HARPRA. A Jane is a small coin of Genoa, or Janua; supposed to be the same as the galley halfpence mentioned by Stowe. See Nares's Glossary.
ERRATA. 3rd S. xii. p. 503, col. i. line 24, for" De la Le" read "Deth la Se;" col. ii. lines 17 and 18, for" Reevesly " read "Reevesby."
shed by H Warwick. AND ONE
LONDON, SATURDAY, JANUARY 11, 1868.
NOTES:-Universal Catalogue, &c., 23 - The Ancient Scot-
QUERIES WITH ANSWERS: — - Lines by Sir John Philipott
SAMUEL PATERSON, BOOK AUCTIONEER, LONDON.
Rish Pronunciass atalogue; Lan
The announcement that there is shortly to appear weekly, through the medium of "N. & Q." the publication of a UNIVERSAL ART CATALOGUE, in early must have afforded to a numerous body of readers great satisfaction. No doubt such an undertaking will be attended with much labour and great anxiety to all parties concerned. But then, with all Queries a cordial co-operation the attempt to eventually accomplish a UNIVERSAL CATALOGUE may be crowned with success.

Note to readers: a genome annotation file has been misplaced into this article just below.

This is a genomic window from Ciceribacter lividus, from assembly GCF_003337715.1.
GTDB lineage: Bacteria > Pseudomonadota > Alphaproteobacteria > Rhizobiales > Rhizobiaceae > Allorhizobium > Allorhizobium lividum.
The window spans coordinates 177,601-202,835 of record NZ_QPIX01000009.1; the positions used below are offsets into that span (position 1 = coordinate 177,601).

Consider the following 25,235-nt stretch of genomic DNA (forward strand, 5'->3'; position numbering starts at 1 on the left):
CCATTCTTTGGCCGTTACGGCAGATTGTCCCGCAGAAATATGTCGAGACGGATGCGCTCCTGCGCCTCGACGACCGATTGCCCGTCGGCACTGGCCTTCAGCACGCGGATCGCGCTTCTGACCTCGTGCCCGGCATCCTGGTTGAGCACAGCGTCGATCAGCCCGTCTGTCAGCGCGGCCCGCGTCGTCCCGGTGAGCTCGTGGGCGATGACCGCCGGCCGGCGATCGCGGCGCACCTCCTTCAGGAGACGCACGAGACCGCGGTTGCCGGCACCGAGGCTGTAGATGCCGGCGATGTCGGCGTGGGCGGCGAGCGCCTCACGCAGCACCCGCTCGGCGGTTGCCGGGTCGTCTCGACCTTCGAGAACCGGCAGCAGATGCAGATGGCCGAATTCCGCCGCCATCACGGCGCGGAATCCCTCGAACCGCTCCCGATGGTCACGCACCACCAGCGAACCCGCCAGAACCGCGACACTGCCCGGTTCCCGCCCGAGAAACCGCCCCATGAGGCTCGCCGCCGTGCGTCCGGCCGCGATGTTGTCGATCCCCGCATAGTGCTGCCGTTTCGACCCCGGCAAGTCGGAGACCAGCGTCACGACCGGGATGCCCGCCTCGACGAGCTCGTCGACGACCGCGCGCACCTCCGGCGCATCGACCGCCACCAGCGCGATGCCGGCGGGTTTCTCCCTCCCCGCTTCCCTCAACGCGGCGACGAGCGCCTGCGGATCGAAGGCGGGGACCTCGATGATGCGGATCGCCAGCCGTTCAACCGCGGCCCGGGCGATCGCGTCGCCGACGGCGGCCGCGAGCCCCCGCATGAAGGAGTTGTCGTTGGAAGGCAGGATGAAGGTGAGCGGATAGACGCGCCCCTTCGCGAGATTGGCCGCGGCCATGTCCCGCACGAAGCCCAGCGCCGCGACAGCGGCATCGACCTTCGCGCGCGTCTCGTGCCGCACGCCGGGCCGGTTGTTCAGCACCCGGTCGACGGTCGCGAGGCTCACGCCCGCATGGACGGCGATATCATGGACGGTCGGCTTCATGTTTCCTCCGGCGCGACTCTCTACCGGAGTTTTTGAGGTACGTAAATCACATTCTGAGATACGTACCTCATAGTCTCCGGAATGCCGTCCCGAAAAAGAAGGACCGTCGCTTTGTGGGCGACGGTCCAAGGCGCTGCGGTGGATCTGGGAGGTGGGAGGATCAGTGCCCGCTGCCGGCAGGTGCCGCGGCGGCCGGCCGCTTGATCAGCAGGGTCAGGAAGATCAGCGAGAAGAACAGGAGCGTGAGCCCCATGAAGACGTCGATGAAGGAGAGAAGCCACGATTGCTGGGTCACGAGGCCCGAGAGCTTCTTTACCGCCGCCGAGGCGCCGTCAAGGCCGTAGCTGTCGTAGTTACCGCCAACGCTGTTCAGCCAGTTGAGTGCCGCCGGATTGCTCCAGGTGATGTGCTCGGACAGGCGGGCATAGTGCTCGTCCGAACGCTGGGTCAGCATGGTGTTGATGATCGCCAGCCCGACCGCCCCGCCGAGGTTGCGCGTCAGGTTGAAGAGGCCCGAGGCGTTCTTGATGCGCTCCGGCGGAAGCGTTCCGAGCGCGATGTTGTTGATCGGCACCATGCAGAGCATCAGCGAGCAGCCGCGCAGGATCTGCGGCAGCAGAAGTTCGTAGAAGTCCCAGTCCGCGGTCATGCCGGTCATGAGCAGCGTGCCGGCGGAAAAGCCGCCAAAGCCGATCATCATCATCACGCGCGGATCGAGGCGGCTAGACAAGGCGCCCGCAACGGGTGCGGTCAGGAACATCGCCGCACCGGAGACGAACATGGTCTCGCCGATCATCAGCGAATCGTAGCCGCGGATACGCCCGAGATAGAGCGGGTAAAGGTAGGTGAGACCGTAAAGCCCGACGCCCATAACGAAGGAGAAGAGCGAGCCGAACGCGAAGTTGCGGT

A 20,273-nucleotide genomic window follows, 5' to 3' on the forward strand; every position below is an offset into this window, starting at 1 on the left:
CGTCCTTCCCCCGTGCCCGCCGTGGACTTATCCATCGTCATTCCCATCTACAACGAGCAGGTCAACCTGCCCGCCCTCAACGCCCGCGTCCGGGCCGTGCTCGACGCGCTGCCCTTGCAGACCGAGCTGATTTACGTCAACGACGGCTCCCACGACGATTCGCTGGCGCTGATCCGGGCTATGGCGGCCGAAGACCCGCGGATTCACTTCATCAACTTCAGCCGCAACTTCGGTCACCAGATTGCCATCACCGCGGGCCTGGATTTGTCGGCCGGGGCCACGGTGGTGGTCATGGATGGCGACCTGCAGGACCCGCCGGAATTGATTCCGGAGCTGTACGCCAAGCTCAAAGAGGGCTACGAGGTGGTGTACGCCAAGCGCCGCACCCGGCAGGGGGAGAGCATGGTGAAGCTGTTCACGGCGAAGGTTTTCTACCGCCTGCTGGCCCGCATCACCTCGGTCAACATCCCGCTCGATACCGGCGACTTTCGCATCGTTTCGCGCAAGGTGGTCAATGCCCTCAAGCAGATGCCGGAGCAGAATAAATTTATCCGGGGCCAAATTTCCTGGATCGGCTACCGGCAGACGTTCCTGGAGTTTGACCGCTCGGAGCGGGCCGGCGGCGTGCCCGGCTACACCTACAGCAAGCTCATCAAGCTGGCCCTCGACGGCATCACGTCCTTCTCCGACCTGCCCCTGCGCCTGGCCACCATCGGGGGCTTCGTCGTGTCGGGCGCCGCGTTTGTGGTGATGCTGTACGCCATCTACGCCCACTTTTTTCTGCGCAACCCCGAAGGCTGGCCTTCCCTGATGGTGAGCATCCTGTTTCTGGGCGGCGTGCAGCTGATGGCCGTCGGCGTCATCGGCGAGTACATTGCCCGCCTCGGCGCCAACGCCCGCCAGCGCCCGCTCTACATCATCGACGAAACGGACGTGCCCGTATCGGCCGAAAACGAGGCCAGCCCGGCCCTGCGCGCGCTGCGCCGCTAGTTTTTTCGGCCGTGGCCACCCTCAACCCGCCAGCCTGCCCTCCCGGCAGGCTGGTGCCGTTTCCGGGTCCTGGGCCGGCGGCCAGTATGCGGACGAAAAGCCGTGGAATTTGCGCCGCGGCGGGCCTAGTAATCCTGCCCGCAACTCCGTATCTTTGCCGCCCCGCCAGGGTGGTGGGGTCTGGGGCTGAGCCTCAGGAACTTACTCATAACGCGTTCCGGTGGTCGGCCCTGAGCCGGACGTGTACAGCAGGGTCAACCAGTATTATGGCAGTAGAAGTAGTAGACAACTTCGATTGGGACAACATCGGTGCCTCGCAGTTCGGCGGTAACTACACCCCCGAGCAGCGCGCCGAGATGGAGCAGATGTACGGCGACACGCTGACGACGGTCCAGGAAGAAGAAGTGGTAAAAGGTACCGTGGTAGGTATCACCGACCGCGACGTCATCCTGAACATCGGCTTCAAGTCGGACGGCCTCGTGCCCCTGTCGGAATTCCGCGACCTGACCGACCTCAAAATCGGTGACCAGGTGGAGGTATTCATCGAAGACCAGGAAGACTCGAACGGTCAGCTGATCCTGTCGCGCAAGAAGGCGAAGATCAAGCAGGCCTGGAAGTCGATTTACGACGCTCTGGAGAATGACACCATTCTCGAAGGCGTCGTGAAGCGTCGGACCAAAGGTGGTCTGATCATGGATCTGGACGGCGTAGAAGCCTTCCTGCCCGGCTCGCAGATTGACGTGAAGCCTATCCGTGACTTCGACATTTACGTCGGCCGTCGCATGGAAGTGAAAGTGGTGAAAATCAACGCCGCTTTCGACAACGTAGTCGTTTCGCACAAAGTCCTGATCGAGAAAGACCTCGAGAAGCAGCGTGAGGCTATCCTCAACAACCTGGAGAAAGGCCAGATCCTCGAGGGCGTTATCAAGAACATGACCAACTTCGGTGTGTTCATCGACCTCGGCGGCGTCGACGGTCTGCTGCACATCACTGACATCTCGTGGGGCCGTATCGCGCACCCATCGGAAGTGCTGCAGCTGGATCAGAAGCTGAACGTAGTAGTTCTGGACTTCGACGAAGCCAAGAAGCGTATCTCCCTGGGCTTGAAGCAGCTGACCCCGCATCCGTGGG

Upon making a search among some of my old stores, I laid my hands upon a work entitled
good deal upon the value of what is now going "to be adopted, I feel that such then sentiments
e the same inform es to edition, chap ume, and page. y proper names.c
"Bibliotheca Universalis Selecta. A Catalogue of Books, Ancient and Modern, in various Languages and
to puzzle out cha
riting distinctly. Faculties, and upon almost every branch of Science and
Methodically digested, with a view to render it useful to
ad" Reevesby." of "N. & Q"is
An Index of Authors, Interpreters, and Editors. Which
room in King Street, Covent Garden, London, on Mon-
As the "preface" prefixed to this valuable col
"may be had of On Friday, and is a r STAMPED COPIE by Post Office Orde WILLIAM G. SMITH, 48 so all CoMMUNICAT
r(including the Hlection is rather interesting, and appears to bear
"I have laboured many years in this track, with little benefit to myself beyond the satisfaction arising from the consideration of its utility (myself having been always of the least consequence to myself); but if the diligent student has been served, and the curious inquirer gratified, the labourer is amply rewarded.